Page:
I once asked a friend of mine, who’s been the quintessential “Diehard Jets Fan” since his departure from from the womb, to describe to me and summarize what the essence of existing as a Jets fan is really like.
For context, the conversation, which occurred through a series of text messages, took place shortly after the team’s loss to the Steelers in the 2011 AFC Conference Championship. His spirits were understandably shaken and his outlook was skewed definitively downward.
“It’s basically like you’re in this perpetual never-ending dream state where you’re standing there in a wide open field, staring at this large, imposing grassy hill-like hump in the distance. All your buddies are around you, and they’re all wearing jerseys of their favorite teams. You watch as they take turns triumphantly running over the hump, and you hear their cheers of celebration once they reach the other side, until eventually you’re left alone.
You start running towards the hump to join them on the other side but just before you get to the slope, you trip and break your legs.
So you’re left there, stuck, unable to move. All you can do is stare at the hump and listen to everyone else cheer on the other side and wonder what the promised land must be like.”
That conversation was truly an eye-opener for me. I probably haven’t viewed sports the same ever since.
As a writer and commentator covering the thing, I’ve always forced myself to be an impartial viewer and observer and take rooting interest out of the equation. So when someone so eloquently lays out the pain and suffering that’s caused by becoming so emotionally attached, involved and immersed in being a fan, it’s jarring.
Being a fan of a team that hasn’t won a championship since 1969, means being faced with agony, heartbreak, despair and a feeling of hopelessness on an annual basis.
There’s supposed to be a light at the end of the tunnel. There’s supposed to be a payoff for all this investment. There’s supposed to be that one magnificent moment of complete and pure euphoria that makes it all worth it.
For Jets fans, it’s only running, tripping and then staring at the hump.
They were reminded of that yet again when their beloved group of what could have beens came up just a step short of a playoff berth by losing to the Bills 22-17 on Sunday.
It’s the franchise’s latest case of enduring the “so close, yet so far” sensation.
The first season of the newly appointed brain trust of head coach Todd Bowles and general manager Mike Maccagnan won’t be topped off with a postseason run. Fortunately, though, it’s still a campaign that most definitely must be deemed a successful step forward.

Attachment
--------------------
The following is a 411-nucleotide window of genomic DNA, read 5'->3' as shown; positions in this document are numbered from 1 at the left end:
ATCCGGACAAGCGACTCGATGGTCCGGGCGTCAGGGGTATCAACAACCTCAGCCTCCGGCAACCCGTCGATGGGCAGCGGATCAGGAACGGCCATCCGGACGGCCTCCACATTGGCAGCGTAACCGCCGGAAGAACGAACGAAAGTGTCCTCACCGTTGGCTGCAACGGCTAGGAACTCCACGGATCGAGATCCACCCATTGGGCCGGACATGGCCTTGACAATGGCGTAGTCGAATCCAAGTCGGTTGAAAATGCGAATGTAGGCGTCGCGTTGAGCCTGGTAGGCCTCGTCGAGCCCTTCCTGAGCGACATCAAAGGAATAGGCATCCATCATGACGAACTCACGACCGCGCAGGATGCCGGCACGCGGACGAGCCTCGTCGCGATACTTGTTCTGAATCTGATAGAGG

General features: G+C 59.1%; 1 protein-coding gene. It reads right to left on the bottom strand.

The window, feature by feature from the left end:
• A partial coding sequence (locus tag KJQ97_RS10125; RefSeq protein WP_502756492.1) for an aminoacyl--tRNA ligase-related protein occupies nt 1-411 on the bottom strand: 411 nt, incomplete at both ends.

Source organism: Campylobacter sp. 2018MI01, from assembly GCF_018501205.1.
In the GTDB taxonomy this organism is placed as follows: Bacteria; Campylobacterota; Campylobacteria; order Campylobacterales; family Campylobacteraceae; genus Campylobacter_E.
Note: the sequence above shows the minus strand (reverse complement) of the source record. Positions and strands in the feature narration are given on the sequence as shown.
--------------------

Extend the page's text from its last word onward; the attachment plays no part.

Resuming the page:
It was a year when the Jets found some much-needed stability at the quarterback position, developed one of the league’s most dynamic receiving duos comprised of Brandon Marshall and Eric Decker and played some overwhelmingly stout defensive football.
Unfortunately, it all came unraveled in Buffalo on a day when so much was on the line. The underwhelming final performance will be freshest in the minds of fans heading into a crucial offseason that will surely set the tone of the future direction of the franchise.
It was a dark day for the team as a whole, but no one had a darker cloud hanging over their head than the team’s brightest standout star: CB Darrelle Revis.
Watching Revis attempt to cover and keep pace with Bills WR Sammy Watkins was comparable to watching a nature documentary which focused on an aging, out-of-breath lion losing his pride as he fruitlessly chased around a young, spry zig-zagging zebra at the watering hole.
That happens eventually, though.
You can win a few friendly battles against Father Time, but he’ll always inevitably win the war. The physical gifts Mother Nature bestows upon a human body unfortunately come with an expiration date. Tendons and ligaments succumb to time, force and exertion.
It still says 24 on Revis’ jersey but if there were numbers on his pants, they’d undoubtedly be 30 in bold digits. And that’s OK. Revis has done plenty for Gang Green. He’s a player who deserves tolerance in his twilight years.
The question is: Will those years be spent as being the humbled yet still hungry veteran defensive leader on a team that can contend for a title?
Judging from the many spurts of good we saw this year, it certainly seems possible.
Even though it floundered when the pressure was on, it’s a team that still showed plenty of signs of progress in a year that admittedly wasn’t greeted with high expectations at the onset anyways.
Back in August, if you had told the long-suffering Jets fan base that their team would win 10 games and be playing for a playoff spot in the final week of the season, they would have signed up for it in a heartbeat.
If the installation of a new regime is considered the beginning of a new journey, then the 2015 season has to be considered a strong start to that ride.